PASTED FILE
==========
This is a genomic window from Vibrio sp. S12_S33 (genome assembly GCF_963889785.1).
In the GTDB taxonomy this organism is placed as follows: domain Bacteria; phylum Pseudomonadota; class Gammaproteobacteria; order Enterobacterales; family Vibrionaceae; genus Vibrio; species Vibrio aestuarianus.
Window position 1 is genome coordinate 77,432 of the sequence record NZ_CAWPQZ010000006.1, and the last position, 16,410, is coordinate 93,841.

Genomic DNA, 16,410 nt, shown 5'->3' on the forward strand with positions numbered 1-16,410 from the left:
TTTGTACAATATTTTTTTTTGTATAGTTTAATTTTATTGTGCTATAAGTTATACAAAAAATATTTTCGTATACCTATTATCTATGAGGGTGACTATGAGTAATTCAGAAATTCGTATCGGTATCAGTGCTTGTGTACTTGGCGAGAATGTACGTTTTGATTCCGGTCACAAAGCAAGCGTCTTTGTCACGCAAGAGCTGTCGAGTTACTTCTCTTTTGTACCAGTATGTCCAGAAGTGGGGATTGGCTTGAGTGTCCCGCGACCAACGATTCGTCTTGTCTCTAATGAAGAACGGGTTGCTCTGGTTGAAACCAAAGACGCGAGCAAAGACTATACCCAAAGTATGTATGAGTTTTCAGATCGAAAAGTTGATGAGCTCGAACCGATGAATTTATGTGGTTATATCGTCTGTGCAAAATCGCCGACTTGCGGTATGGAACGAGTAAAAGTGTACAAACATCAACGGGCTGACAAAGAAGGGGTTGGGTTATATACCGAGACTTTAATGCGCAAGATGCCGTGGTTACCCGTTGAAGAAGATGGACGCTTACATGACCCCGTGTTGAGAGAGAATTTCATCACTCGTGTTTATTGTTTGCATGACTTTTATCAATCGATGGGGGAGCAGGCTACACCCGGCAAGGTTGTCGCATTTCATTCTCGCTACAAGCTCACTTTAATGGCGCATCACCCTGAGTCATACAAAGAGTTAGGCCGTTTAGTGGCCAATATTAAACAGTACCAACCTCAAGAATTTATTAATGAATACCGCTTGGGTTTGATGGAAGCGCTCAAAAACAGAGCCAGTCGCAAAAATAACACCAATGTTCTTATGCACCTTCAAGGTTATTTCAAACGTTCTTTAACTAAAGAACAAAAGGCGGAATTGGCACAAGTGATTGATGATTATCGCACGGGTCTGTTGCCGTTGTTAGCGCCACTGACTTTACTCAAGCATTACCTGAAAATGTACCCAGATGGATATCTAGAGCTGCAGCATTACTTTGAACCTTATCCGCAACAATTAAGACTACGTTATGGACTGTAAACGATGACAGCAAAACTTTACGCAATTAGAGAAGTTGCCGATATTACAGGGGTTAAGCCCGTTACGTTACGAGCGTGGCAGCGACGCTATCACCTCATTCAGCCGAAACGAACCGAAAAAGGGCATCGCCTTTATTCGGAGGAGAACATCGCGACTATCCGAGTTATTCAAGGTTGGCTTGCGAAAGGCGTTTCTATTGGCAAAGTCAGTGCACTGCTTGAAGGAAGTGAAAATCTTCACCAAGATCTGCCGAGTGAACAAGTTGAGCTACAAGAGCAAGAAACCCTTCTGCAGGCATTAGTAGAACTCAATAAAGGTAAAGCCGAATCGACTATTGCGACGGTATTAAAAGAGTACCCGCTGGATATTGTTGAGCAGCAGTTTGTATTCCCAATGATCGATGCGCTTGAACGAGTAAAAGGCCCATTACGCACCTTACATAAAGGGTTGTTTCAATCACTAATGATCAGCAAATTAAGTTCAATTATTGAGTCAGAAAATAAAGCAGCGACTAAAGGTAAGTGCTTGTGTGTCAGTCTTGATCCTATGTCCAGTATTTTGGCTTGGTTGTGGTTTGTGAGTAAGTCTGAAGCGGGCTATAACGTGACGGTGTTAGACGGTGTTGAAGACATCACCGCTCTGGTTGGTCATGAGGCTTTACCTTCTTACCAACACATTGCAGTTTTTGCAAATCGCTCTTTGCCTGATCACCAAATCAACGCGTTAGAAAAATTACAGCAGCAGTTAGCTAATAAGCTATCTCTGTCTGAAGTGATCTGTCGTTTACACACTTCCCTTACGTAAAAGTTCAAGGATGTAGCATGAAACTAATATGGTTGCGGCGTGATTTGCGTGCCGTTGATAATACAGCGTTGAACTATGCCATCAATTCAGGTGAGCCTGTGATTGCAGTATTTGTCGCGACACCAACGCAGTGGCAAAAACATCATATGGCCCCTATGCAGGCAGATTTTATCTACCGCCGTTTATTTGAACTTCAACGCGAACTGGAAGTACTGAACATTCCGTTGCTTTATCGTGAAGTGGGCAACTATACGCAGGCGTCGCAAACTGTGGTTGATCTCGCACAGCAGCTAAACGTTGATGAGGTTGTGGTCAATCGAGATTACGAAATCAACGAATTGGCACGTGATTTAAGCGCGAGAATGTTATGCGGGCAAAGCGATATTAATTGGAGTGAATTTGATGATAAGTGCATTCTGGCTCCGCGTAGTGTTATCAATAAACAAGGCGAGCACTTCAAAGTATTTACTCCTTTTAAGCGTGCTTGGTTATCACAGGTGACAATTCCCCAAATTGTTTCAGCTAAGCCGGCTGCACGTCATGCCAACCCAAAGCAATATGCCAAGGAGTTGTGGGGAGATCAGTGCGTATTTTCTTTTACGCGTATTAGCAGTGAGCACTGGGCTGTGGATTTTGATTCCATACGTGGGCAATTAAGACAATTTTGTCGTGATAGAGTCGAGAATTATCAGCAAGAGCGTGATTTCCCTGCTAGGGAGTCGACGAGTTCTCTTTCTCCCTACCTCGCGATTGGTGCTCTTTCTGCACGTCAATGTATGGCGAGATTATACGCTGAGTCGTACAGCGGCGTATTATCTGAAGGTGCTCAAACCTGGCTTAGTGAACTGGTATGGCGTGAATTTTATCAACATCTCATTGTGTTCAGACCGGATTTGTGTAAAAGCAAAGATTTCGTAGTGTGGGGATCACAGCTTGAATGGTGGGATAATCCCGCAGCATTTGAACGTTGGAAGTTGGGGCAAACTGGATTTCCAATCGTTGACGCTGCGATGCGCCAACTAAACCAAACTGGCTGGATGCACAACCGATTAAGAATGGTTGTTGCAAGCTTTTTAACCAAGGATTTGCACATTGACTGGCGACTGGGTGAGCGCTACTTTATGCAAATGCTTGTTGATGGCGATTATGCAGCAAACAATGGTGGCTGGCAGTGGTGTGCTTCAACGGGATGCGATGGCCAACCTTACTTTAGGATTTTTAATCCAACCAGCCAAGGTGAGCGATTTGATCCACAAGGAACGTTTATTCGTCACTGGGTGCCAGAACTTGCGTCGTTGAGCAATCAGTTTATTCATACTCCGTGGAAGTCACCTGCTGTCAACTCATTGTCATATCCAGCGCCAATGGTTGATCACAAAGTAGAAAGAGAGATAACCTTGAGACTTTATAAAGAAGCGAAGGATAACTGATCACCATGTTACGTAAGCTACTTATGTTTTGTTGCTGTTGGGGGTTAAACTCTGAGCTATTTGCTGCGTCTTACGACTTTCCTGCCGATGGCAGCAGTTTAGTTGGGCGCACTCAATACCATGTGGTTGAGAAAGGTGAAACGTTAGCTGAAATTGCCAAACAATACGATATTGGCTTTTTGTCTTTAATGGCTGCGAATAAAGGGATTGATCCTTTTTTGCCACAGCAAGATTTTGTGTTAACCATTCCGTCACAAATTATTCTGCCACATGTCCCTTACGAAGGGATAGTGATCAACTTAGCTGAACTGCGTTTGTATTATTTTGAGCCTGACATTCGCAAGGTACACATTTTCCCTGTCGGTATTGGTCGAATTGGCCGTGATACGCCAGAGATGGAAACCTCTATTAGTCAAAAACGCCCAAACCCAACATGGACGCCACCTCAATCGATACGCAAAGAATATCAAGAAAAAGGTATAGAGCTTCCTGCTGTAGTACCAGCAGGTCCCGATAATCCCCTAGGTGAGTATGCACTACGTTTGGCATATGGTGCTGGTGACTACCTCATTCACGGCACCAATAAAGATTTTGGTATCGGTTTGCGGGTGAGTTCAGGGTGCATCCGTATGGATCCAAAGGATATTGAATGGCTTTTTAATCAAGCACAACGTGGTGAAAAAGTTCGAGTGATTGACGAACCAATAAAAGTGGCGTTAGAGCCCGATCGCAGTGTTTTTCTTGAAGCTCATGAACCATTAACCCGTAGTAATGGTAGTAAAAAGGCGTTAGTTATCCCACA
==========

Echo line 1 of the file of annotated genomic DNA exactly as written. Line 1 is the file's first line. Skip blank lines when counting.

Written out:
This is a genomic window from Vibrio sp. S12_S33 (genome assembly GCF_963889785.1).